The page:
What do these people think Jesus meant in Matthew 10:34-37? Our Lord says that closest families may be broken apart over who he was. If telling a lecherous teenager of a faithful church family that he is no longer welcome at the youth group activities because of his crude, ungodly behavior will “guard the flock,” then regrettably, family ties will be challenged.
I am not going to respond to ALL of the remainder of these survey questions. I just wanted to highlight a few pertaining to leadership in general. Take note of the words “control,” “fear,” and “paranoia.”
•Is there the constant using of guilt and shame as tools of control?
•Is there present at your church the encouragement of the members to spy and report on each other, lest sin be found in the midst?
•Is there present at your church the dominant climate of fear in the group – fear of failing to keep one of the rules, and fear of being held up to public humiliation and rejection?
•Is paranoia the “very air you breathe”? Paranoia of falling from grace; thinking for yourselves; breaking the many unspoken rules as well as the clearly spelled out expectations of the leader?
•Does a code of silence reign at your church? Is no one to divulge the business of the church, or the faults of the leadership?
•Are you becoming paranoid – carefully watching your every word and even gesture, lest someone report your faults?
As I read these questions, I am reminded of Proverbs 28:1, The wicked flee when no man pursues… I start to wonder about a person’s spiritual state and overall motivation if he describes opposition to his issues with leadership in terms of their paranoia.
Generally, its the one crying “paranoia” who is in fact paranoid. “The leaders don’t want to address such-and-such or the pastors refuse to answer my questions pertaining to thus-and-so because they are paranoid of loosing power, or afraid they will loose money, or whatever.”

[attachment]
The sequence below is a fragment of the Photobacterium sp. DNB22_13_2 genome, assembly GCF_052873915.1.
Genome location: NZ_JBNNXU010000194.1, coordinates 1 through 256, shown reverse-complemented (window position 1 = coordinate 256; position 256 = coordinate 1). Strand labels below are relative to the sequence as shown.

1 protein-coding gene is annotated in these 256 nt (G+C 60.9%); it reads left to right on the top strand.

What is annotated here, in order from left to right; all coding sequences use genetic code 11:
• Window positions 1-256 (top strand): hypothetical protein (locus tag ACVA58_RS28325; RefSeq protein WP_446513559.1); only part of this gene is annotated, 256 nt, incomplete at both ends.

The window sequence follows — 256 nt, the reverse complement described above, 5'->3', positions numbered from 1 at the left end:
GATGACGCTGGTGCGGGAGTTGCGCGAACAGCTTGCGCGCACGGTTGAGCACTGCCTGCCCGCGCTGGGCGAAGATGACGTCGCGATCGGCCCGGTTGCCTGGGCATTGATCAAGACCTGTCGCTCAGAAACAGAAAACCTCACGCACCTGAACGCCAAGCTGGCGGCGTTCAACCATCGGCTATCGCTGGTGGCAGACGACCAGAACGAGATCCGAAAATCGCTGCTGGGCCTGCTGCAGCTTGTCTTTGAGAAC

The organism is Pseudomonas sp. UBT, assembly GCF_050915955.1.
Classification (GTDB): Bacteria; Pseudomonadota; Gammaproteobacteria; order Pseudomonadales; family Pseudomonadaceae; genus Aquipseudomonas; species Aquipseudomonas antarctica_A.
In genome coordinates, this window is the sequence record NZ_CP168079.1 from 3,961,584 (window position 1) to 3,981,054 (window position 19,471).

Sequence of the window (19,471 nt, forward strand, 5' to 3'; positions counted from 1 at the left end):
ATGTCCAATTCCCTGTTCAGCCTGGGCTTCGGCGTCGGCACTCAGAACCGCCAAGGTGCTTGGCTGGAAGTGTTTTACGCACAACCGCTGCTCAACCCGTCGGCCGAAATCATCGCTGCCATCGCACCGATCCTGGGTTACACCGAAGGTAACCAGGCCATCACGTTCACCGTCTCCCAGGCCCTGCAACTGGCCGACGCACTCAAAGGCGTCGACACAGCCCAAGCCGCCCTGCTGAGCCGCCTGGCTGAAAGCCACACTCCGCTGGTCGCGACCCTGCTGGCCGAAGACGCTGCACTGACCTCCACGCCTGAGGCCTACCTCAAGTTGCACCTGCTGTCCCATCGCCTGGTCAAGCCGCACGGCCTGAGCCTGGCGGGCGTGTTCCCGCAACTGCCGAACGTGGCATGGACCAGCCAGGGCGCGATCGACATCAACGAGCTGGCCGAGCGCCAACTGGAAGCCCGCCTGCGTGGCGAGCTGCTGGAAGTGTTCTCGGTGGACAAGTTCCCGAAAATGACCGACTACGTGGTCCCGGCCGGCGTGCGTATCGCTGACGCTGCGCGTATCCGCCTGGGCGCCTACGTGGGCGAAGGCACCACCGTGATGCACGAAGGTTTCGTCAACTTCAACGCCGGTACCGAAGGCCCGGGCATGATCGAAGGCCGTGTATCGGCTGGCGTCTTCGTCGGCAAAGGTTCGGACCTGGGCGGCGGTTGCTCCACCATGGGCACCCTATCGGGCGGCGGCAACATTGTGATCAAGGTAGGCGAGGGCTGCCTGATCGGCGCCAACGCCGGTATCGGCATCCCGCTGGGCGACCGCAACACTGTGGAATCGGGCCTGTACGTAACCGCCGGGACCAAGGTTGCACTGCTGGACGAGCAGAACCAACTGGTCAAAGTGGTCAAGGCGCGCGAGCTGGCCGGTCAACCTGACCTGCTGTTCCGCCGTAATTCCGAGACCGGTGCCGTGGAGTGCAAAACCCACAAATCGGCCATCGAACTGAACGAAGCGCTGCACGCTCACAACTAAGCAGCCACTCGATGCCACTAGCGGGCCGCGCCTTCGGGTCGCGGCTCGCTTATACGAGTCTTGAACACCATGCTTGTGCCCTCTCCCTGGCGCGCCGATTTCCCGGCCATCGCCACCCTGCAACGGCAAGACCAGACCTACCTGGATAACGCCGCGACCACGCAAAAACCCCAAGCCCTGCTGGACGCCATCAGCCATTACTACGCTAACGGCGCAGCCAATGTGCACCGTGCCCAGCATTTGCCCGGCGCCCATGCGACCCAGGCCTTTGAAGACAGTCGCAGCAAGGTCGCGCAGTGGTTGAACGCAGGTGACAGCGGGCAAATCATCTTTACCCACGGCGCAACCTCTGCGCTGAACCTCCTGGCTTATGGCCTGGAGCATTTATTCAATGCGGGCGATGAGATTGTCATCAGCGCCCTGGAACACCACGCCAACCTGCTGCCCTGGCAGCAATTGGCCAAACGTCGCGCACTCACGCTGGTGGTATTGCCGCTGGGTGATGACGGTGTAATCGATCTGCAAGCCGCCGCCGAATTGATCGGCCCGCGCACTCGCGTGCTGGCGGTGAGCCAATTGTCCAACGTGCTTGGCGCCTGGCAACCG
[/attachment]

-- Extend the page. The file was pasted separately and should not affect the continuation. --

Because the person’s pet issues are so strange, pastors genuinely don’t want to answer them, or perhaps they give a simple response hoping to placate the person. The person, however, interpret the answers as “evading” or as a “code of silence.” If a pastor confronts and firmly rebukes the person for his odd-ball ideas, such a response is twisted to be “controlling” or stifling dissent which is hardly the case.
As a person considers these questions, it is clear to see they can cut both ways.
Certainly there are churches that are spiritually unhealthy and the atmosphere is smothering. There are pastors who are controlling and lord it over the flock they are to shepherd. However, there are also individuals and groups who bristle against any authority whatsoever, especially pastors who may come along and step on their toes. If that pastor begins to shake up the congregation a little bit with the authority of Scripture, or he puts his finger on a sore spot in an person’s life, the first response is to yell anti-authoritarian buzzwords like “controlling!”